Mars Being Red

Marvin Bell, Author Mars Being RedMarvin Bell

In his 19th collection, Bell warns, “I am up late in wartime,” seeing “war's imprint with all of us who now/ die of the earth.” As grimly demotic as ever—but perhaps increasingly attuned to current events—Bell (Rampant ) continues to display his familiar virtues: his poems project a consistent voice, direct, laconic, and unsusceptible to illusion. He is also, now, “old, terribly aware that I am now old,” and interested in the poetry of old age, when “Each person gets worse/ in her own way.” The ongoing sequence The Book of the Dead Man (on which Bell has worked for over a decade) continues with its sad invocations and flat free verse, one sentence per line. What sets the new poems apart from those of the 1990s also brings them close to some poets of the 1960s: they speak out directly, angrily and almost despairingly against the current administration and the war in Iraq. There are “too many body bags to bury in the mind.” Unlike many poets of protest, though, Bell ties his antiwar sentiment to an awareness that, even in peacetime, we all must die: “We need to think of what might grow in the field/ from our ashes, from the rot of our remains.” (July)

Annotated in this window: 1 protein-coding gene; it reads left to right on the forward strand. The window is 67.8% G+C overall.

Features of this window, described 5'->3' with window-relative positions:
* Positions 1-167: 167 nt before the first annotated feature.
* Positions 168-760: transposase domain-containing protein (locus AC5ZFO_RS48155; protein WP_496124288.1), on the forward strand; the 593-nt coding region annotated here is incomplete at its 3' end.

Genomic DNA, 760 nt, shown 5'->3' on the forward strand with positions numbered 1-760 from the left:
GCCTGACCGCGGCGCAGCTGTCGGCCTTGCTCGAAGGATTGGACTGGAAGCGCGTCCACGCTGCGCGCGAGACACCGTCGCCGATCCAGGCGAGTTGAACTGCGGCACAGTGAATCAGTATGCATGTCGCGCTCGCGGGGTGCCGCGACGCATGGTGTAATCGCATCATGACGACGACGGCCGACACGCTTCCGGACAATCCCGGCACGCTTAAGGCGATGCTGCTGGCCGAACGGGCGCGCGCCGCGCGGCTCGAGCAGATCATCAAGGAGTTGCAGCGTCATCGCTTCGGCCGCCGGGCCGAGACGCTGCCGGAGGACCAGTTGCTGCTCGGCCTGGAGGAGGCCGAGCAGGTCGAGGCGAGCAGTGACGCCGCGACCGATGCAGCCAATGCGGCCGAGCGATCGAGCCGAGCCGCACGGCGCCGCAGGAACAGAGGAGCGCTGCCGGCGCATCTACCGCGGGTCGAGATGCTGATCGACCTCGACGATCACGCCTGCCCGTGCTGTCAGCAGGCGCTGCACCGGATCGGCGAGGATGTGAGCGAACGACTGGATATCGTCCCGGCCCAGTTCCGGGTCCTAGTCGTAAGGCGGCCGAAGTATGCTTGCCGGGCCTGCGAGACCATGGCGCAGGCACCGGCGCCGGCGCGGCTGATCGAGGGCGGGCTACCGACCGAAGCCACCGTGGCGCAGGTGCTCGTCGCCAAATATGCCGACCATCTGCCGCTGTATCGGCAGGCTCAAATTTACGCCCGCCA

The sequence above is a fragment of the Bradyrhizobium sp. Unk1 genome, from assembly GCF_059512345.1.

Reviewed on: 05/21/2007
Release date: 07/01/2007
Genre: Fiction
Ebook - 80 pages - 978-1-61932-002-4
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